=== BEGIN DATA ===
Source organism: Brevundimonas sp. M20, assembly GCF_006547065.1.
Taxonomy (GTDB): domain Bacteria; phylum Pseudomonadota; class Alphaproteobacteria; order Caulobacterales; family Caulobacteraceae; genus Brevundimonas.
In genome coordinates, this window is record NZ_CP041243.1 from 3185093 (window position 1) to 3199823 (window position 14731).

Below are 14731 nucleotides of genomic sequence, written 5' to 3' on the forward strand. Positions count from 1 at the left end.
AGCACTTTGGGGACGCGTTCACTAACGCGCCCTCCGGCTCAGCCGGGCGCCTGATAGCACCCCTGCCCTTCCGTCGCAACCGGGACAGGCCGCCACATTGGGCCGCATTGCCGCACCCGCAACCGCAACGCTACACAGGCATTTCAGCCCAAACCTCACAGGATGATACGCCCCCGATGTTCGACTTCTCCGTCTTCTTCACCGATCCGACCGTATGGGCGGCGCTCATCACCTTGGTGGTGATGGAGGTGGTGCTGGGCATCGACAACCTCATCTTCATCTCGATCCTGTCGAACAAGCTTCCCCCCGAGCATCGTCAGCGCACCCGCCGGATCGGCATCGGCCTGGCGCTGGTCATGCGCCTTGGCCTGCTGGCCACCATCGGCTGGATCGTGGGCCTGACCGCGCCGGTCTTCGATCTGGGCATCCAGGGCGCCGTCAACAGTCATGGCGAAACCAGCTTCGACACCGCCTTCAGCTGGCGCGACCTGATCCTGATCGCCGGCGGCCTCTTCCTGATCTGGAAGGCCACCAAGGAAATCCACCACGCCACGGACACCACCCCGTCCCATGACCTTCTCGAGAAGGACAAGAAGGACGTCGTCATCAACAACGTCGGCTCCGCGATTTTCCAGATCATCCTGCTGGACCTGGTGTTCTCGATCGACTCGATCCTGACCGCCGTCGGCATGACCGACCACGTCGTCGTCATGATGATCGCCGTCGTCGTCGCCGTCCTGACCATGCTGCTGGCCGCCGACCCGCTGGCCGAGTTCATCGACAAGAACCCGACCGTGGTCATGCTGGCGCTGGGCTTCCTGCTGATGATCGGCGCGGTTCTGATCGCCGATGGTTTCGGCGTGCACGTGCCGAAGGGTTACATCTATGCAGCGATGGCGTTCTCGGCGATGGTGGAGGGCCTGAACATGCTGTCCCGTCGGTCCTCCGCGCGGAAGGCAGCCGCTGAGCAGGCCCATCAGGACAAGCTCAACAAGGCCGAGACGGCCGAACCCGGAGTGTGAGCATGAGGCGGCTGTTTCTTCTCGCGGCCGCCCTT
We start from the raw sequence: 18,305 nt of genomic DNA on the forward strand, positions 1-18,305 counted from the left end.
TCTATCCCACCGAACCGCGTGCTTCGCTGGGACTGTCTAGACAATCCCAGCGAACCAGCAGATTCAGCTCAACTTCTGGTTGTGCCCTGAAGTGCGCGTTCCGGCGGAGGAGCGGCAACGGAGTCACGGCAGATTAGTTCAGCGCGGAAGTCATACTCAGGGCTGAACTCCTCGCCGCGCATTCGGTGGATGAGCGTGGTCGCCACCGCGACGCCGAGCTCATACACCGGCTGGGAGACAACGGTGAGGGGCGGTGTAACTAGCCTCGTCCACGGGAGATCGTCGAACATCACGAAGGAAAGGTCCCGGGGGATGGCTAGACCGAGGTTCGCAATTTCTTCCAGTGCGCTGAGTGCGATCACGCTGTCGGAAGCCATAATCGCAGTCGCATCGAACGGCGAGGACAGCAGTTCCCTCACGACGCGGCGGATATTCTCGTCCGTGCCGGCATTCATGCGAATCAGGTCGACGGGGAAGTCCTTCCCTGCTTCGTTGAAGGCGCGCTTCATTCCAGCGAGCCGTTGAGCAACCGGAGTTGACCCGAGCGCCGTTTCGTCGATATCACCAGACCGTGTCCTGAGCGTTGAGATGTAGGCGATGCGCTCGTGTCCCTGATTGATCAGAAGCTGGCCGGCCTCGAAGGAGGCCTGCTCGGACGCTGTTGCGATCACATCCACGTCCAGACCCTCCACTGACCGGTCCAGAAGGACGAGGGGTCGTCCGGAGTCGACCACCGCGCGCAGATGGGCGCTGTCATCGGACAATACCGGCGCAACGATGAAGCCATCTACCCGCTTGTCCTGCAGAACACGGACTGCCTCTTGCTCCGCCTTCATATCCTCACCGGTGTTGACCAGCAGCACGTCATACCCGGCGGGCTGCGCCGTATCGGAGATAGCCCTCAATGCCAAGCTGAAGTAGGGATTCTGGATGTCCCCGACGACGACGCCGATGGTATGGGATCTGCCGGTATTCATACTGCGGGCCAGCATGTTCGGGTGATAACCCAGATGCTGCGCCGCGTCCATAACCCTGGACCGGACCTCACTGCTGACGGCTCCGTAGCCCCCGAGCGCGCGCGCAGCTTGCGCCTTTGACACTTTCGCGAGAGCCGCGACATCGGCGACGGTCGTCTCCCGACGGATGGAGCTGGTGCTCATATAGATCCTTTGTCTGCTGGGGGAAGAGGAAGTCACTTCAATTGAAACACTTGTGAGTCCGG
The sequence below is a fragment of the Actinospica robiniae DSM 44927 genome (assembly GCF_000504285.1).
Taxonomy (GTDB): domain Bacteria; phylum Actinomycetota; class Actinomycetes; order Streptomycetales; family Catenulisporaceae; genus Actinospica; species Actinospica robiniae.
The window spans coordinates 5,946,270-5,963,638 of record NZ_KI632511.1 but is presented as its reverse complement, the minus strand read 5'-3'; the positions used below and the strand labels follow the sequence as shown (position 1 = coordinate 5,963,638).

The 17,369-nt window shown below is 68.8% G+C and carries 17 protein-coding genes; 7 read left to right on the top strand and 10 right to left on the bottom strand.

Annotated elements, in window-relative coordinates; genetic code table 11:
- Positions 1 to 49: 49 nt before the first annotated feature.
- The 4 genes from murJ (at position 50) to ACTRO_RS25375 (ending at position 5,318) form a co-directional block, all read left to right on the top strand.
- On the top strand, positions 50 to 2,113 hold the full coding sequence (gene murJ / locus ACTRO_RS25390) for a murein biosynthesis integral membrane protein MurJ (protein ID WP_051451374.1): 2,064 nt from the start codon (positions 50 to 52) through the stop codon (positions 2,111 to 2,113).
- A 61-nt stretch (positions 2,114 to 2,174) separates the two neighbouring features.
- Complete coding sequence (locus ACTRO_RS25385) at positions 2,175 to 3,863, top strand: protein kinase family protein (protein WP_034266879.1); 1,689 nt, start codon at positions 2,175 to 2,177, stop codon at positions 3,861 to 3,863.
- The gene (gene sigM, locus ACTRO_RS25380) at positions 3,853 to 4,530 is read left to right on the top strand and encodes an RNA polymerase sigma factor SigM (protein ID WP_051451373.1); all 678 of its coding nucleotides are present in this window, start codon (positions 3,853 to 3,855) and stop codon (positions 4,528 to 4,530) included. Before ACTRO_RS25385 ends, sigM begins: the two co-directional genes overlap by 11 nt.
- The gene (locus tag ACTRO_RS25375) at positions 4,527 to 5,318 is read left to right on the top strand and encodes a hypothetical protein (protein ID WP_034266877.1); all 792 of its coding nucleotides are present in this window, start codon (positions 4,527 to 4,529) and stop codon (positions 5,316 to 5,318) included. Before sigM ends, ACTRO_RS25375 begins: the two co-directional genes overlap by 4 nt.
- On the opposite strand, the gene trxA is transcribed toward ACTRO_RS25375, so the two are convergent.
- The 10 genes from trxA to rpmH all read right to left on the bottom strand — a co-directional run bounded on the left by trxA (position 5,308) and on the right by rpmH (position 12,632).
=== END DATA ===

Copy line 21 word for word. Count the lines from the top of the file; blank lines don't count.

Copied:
- The 10 genes from trxA to rpmH all read right to left on the bottom strand — a co-directional run bounded on the left by trxA (position 5,308) and on the right by rpmH (position 12,632).